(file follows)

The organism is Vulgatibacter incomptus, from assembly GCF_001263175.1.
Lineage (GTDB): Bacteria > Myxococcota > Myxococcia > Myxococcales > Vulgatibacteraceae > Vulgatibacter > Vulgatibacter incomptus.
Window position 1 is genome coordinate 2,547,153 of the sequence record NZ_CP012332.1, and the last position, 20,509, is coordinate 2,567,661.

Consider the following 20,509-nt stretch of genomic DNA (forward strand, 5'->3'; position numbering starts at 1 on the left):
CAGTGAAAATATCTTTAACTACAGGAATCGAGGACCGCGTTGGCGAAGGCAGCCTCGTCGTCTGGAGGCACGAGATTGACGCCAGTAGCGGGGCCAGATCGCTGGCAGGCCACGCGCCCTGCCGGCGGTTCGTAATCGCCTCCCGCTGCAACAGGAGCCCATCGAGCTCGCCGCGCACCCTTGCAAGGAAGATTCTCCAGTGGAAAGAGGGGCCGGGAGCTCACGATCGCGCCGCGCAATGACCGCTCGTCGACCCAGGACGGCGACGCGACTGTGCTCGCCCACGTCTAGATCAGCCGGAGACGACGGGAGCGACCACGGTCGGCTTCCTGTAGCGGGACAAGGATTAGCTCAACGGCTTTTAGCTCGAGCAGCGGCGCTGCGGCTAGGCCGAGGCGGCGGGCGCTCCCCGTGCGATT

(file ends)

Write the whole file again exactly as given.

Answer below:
The organism is Vulgatibacter incomptus, from assembly GCF_001263175.1.
Lineage (GTDB): Bacteria > Myxococcota > Myxococcia > Myxococcales > Vulgatibacteraceae > Vulgatibacter > Vulgatibacter incomptus.
Window position 1 is genome coordinate 2,547,153 of the sequence record NZ_CP012332.1, and the last position, 20,509, is coordinate 2,567,661.

Consider the following 20,509-nt stretch of genomic DNA (forward strand, 5'->3'; position numbering starts at 1 on the left):
CAGTGAAAATATCTTTAACTACAGGAATCGAGGACCGCGTTGGCGAAGGCAGCCTCGTCGTCTGGAGGCACGAGATTGACGCCAGTAGCGGGGCCAGATCGCTGGCAGGCCACGCGCCCTGCCGGCGGTTCGTAATCGCCTCCCGCTGCAACAGGAGCCCATCGAGCTCGCCGCGCACCCTTGCAAGGAAGATTCTCCAGTGGAAAGAGGGGCCGGGAGCTCACGATCGCGCCGCGCAATGACCGCTCGTCGACCCAGGACGGCGACGCGACTGTGCTCGCCCACGTCTAGATCAGCCGGAGACGACGGGAGCGACCACGGTCGGCTTCCTGTAGCGGGACAAGGATTAGCTCAACGGCTTTTAGCTCGAGCAGCGGCGCTGCGGCTAGGCCGAGGCGGCGGGCGCTCCCCGTGCGATT